news analysis Despite a declining share in the Top500 supercomputer list, Asia's high-performance computing (HPC) future remains "bright", according to industry watchers in the region. To catch up with its Western counterparts however, the region will require "some time".
Dennis Ang, Hewlett-Packard's Asia-Pacific and Japan general manager for HPC, noted that supercomputing or HPC in the region "has made continuous progress". Adoption across the region, he said in an e-mail interview, is rather broad-based.
"While we have seen higher adoption across high-end research institutes and universities in the past, there has been a change in the last couple of years with more uptake and high investments in HPC infrastructure from vertical industries," Ang explained, adding that the automotive and aerospace sectors were among the drivers of the new phenomenon.
"Over the next 12 to 18 months, we expect to see growth coming from companies that engage in Web hosting or building up cloud computing capabilities--both at a national level as well as for private and hybrid clouds," added Ang. "A successful example of commercializing HPC using cloud technologies is the Singapore-based Alatum [grid computing] service provided by SingTel using HP BladeSystem--the Alatum infrastructure [is] expected to list on the [upcoming] June Top500 [list]."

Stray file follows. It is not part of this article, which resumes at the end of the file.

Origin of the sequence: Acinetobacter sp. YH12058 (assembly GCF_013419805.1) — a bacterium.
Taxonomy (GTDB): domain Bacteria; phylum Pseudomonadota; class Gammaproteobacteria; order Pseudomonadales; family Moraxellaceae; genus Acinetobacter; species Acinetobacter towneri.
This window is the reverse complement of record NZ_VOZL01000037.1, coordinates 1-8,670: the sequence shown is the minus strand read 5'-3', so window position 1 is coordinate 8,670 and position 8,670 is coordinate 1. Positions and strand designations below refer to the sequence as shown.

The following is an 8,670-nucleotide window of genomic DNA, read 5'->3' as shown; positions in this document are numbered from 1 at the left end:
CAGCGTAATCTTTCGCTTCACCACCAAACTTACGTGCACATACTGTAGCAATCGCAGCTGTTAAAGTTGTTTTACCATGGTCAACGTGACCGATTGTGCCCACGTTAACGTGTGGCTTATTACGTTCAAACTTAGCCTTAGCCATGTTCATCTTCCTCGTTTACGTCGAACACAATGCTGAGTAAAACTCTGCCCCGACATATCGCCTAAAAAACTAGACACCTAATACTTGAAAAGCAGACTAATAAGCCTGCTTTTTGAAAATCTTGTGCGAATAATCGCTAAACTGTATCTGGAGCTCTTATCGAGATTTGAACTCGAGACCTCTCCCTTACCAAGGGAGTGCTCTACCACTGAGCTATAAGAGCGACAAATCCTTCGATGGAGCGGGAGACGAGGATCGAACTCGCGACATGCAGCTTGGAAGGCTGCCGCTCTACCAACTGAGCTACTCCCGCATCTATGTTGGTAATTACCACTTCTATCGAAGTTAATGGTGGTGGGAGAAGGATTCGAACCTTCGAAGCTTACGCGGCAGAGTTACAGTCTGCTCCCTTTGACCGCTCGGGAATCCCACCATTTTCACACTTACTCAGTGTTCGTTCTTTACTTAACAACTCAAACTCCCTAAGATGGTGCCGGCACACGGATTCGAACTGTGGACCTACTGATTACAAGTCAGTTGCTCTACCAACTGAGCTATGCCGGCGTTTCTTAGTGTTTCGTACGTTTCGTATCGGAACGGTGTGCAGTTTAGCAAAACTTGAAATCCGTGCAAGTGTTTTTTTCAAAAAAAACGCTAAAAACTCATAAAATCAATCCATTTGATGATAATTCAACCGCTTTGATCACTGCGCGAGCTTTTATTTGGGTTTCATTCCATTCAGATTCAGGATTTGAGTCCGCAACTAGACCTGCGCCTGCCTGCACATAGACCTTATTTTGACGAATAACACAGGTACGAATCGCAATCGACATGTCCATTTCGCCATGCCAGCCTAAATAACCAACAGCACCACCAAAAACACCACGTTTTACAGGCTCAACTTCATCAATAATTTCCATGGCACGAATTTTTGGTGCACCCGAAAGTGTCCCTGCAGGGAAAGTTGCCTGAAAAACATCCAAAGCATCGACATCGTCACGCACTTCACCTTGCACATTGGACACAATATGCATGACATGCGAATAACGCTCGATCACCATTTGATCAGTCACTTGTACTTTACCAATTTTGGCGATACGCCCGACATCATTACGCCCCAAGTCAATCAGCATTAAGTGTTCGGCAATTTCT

Concurring, Adesh Gupta, server platform marketing manager at Intel Asia-Pacific, said Asia "continues to grow in prominence" in terms of deployment of large high-performance clusters. In the recent past, there have been deployments of over 1,000 nodes in India, Australia and China.
"We continue to see future projects in the pipeline that would offer hundreds of teraflops of computing capability in a cluster," he added in an e-mail. "As [of] November 2008, there were 50 Asia-based supercomputers in the Top500 list [with] over 70 percent of the supercomputers [powered by] Intel architecture.